Mr Cameron's Strange Links with the Kremlin
This news release was issued today. The new edition of Private Eye carries an interesting story about the British Tories and the Russians.
Tory Disarray over Kremlin Links in Europe Council
Former Europe Minister, Denis MacShane, has welcomed the Tory decision to quit their alliance with Vladmir Putin on the Council of Europe but says that David Cameron shares the same Eurosceptic vision of Europe as a loose, disaggregated grouping of states which the Kremlin can play divide and rule politics with.
The Labour MP first exposed the Tory-Putin alliance earlier this year when, as a UK member of the Council of Europe, he led a campaign to stop a Putin placeman being nstalled as the Council of Europe president with the backing of Conservative MPs.
"I could not believe that in their obsessive dislike of cooperating with mainstream centre-right parties Cameron's Conservatives had agreed to become the Kremlin's little helpers. I welcome the decision of Cameron to order his Council of Europe delegates to quit their alliance with the Russians. But it remain pure hypocrisy on Cameron's part to call for a tough European line on Russia when he actively opposes any and all means to achieve European unity on common foreign and security policy. Every time Europe is debated in the Commons the number one target for Cameron and William Hague is the idea of a united EU line on foreign policy. This is exactly identical to the Kremlin line which wants to break apart EU nation states and deal with them one by one on a divide and rule basis. Cameron's Euroscepticism is consistent with Putin's Euroscepticism and neither will be any help to the next US president," said MacShane
See full Guardian web site story below for background (There is also a good background in the new issue of Private Eye)
David Cameron to pull out of partnership with Russian party
Tory leader to stop Conservative MPs sitting in Council of Europe with Russian parliamentarians who support Putin
Andrew Sparrow, senior political correspondent
Wednesday August 20 2008 12:14 BST
David Cameron is going to stop Conservative MPs sitting in alliance with Russian parliamentarians who support Vladimir Putin in an influential Europe-wide assembly.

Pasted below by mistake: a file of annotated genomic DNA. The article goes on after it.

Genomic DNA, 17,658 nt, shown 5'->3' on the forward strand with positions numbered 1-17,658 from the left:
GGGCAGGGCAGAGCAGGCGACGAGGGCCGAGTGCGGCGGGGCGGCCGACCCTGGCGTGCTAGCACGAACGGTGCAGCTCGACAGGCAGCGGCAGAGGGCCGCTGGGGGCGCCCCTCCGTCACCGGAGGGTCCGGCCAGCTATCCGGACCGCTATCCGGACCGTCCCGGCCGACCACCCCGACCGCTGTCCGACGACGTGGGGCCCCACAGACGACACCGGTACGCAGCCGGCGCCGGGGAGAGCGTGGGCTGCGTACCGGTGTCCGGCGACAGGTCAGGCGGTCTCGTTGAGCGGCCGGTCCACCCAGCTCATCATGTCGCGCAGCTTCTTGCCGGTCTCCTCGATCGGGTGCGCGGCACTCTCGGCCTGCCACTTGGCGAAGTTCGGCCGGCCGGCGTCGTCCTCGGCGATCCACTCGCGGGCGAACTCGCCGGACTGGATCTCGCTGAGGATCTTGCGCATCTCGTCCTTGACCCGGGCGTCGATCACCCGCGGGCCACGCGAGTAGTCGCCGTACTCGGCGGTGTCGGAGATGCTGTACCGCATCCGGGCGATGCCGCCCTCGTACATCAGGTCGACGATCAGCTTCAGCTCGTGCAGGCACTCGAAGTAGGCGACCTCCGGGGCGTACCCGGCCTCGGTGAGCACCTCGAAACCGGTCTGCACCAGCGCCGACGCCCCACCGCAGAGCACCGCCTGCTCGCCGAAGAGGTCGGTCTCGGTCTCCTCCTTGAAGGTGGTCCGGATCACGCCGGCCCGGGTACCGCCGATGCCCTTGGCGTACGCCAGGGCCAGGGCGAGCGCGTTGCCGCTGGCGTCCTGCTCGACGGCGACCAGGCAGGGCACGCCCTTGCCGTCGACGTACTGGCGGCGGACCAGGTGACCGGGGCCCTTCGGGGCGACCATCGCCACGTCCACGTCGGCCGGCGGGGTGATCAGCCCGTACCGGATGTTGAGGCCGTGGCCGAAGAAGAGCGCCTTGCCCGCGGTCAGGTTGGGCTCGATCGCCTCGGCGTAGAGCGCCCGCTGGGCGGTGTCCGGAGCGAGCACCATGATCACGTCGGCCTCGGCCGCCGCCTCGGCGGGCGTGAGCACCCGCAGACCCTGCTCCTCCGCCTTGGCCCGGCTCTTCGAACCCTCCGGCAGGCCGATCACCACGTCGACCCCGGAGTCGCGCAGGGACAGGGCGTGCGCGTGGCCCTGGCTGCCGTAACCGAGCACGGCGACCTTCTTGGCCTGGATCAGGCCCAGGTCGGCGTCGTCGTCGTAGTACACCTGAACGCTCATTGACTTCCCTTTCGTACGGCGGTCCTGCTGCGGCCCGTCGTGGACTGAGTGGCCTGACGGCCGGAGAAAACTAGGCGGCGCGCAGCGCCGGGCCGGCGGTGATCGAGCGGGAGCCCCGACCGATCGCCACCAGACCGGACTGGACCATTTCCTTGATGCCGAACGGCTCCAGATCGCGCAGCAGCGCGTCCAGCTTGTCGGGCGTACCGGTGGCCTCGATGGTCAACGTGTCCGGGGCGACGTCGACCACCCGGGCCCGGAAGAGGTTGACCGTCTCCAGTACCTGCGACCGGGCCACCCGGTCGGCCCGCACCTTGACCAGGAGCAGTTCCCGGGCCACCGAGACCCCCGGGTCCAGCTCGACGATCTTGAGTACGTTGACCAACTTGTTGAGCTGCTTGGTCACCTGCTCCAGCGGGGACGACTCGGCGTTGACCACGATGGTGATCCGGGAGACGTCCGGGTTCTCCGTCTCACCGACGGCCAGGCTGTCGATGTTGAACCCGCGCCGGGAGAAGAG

The Tories have decided that they cannot continue sitting in the European Democrat group in the Council of Europe after being accused by Labour of "hypocrisy".
On Saturday, in a high-profile and controversial intervention, Cameron flew to the capital of Georgia, Tbilisi, to express solidarity with its people following the invasion by its neighbour, Russia.
Cameron adopted a more robust, anti-Russian stance than the government has. He called for Russia to be suspended from membership of the G8 group of industrialised nations and for Georgia's entry into Nato to be brought forward.
But yesterday Denis MacShane, the Labour former Europe minister, said it was hypocritical for Cameron to pose as anti-Russian in Georgia when Conservative MPs were sitting alongside parliamentarians from Putin's United Russia party in the Council of Europe.
There are 47 countries in the Council of Europe, which was set up after the second world war to promote human rights and the rule of law. It has a parliamentary assembly, made up of parliamentarians from member states, and MPs sit in groups that reflect their political beliefs.
Many centre-right parties from EU countries sit in the European People's Party group. But the Conservatives do not share the pro-Europeanism of many parties in the EPP and instead they sit in the European Democrat group with United Russia and other parties.
MacShane told guardian.co.uk that it was hypocritical of Cameron to advocate firm anti-Russian policies "when he leads the only major European party that works with the Kremlin in the Council of Europe".
But, when the Conservatives were asked for a comment, they said they would be pulling out of the group.
A spokeswoman said: "Given the recent events in Georgia, we do not believe that the current arrangement in the European Democrat group in the Council of Europe parliamentary assembly can continue as it is.
"We are already in the process of consulting our partners within the group, such as the Polish Law and Justice party and the Czech Civic Democrats about the way forward."
She said that talks about a new grouping had been going on for some time and were not just prompted by the "hypocrisy" allegations. She also said that, because negotiations were under way, it was not possible yet to say what the outcome would be.
MacShane said today that he welcomed the Tory decision. But he said that Cameron ought to go further.
"Cameron needs to support a common European foreign policy and the mechanism in the Lisbon treaty that will achieve this," he said.
"Putin supports the idea of a Europe of a loose grouping of nation states which is also Cameron's line and which would allow the Russians to play one EU member state off against another."